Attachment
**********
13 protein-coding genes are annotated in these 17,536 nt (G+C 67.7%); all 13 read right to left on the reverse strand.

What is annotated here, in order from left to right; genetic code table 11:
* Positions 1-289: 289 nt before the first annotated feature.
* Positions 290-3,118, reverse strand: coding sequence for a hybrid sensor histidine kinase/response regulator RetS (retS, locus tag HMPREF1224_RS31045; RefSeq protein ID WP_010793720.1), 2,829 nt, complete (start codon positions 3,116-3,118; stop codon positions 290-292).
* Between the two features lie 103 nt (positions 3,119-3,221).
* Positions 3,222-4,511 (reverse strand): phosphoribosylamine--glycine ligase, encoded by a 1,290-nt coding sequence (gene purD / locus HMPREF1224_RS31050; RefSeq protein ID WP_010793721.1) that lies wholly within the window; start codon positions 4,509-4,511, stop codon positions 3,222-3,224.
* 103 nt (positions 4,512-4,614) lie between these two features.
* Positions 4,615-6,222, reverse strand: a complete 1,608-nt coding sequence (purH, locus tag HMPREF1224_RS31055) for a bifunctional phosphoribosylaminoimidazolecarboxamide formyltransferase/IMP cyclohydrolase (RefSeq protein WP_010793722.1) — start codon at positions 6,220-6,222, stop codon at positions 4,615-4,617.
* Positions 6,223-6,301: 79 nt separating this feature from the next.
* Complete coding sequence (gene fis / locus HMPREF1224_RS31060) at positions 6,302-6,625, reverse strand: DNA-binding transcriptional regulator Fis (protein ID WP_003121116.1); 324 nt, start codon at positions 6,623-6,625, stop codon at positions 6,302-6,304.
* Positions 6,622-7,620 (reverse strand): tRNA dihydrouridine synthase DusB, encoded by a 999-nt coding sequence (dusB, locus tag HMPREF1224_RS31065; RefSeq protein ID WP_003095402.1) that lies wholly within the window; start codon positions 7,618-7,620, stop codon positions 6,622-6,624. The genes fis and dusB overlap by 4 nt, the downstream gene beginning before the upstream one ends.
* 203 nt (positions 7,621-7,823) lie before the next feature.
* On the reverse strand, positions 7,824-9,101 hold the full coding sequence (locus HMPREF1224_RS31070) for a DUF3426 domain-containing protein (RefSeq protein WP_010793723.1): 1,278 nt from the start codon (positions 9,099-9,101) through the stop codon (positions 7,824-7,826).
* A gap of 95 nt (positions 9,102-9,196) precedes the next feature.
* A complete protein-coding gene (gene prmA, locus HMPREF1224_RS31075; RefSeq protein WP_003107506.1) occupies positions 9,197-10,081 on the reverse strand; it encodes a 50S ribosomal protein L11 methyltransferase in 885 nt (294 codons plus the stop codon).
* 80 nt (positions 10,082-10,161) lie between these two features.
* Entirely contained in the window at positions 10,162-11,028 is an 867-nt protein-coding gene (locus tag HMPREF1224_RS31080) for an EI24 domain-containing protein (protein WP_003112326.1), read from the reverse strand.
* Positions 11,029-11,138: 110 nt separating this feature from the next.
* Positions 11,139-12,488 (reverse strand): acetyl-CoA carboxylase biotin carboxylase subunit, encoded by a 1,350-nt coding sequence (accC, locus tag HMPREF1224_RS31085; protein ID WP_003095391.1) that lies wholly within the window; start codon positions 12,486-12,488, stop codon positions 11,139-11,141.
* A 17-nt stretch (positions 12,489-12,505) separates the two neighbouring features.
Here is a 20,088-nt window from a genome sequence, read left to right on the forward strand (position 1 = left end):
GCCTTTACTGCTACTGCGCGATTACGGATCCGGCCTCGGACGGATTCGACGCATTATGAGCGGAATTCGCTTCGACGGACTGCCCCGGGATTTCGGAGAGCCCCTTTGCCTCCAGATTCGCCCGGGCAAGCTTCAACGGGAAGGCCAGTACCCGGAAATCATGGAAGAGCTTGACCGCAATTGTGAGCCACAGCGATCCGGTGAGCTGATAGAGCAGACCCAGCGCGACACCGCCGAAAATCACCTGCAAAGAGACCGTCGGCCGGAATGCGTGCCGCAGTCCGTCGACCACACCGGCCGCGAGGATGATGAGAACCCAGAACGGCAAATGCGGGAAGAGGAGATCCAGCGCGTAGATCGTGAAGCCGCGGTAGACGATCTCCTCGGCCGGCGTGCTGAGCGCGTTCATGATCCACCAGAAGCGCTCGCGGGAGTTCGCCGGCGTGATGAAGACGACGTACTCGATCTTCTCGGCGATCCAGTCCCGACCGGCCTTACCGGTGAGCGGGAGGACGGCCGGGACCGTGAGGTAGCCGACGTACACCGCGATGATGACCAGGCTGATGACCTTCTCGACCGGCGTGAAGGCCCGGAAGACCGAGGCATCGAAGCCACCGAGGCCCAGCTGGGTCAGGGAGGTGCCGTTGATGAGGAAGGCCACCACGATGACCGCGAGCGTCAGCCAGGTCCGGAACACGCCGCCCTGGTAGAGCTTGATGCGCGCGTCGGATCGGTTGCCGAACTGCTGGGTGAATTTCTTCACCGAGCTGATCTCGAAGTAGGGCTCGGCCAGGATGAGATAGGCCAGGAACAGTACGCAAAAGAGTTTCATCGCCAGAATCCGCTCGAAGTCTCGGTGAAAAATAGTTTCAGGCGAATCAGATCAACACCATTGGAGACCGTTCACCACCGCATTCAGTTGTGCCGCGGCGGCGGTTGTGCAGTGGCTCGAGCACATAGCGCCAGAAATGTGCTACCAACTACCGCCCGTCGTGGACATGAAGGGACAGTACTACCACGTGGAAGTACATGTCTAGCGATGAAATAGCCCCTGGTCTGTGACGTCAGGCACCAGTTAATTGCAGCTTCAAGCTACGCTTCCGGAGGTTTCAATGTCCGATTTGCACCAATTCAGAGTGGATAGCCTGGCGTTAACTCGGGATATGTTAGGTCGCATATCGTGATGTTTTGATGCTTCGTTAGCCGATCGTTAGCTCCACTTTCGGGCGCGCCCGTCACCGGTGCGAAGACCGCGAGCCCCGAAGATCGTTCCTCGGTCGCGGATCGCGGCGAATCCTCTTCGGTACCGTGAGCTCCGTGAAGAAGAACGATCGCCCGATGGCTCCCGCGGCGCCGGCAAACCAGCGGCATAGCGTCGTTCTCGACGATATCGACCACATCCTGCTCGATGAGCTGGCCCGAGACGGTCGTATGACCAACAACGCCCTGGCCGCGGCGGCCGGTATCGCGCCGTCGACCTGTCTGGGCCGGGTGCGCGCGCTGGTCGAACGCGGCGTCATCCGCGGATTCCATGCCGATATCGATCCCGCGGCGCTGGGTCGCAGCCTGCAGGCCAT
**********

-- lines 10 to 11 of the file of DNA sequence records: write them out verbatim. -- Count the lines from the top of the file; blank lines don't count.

* Complete coding sequence (gene fis / locus HMPREF1224_RS31060) at positions 6,302-6,625, reverse strand: DNA-binding transcriptional regulator Fis (protein ID WP_003121116.1); 324 nt, start codon at positions 6,623-6,625, stop codon at positions 6,302-6,304.
* Positions 6,622-7,620 (reverse strand): tRNA dihydrouridine synthase DusB, encoded by a 999-nt coding sequence (dusB, locus tag HMPREF1224_RS31065; RefSeq protein ID WP_003095402.1) that lies wholly within the window; start codon positions 7,618-7,620, stop codon positions 6,622-6,624. The genes fis and dusB overlap by 4 nt, the downstream gene beginning before the upstream one ends.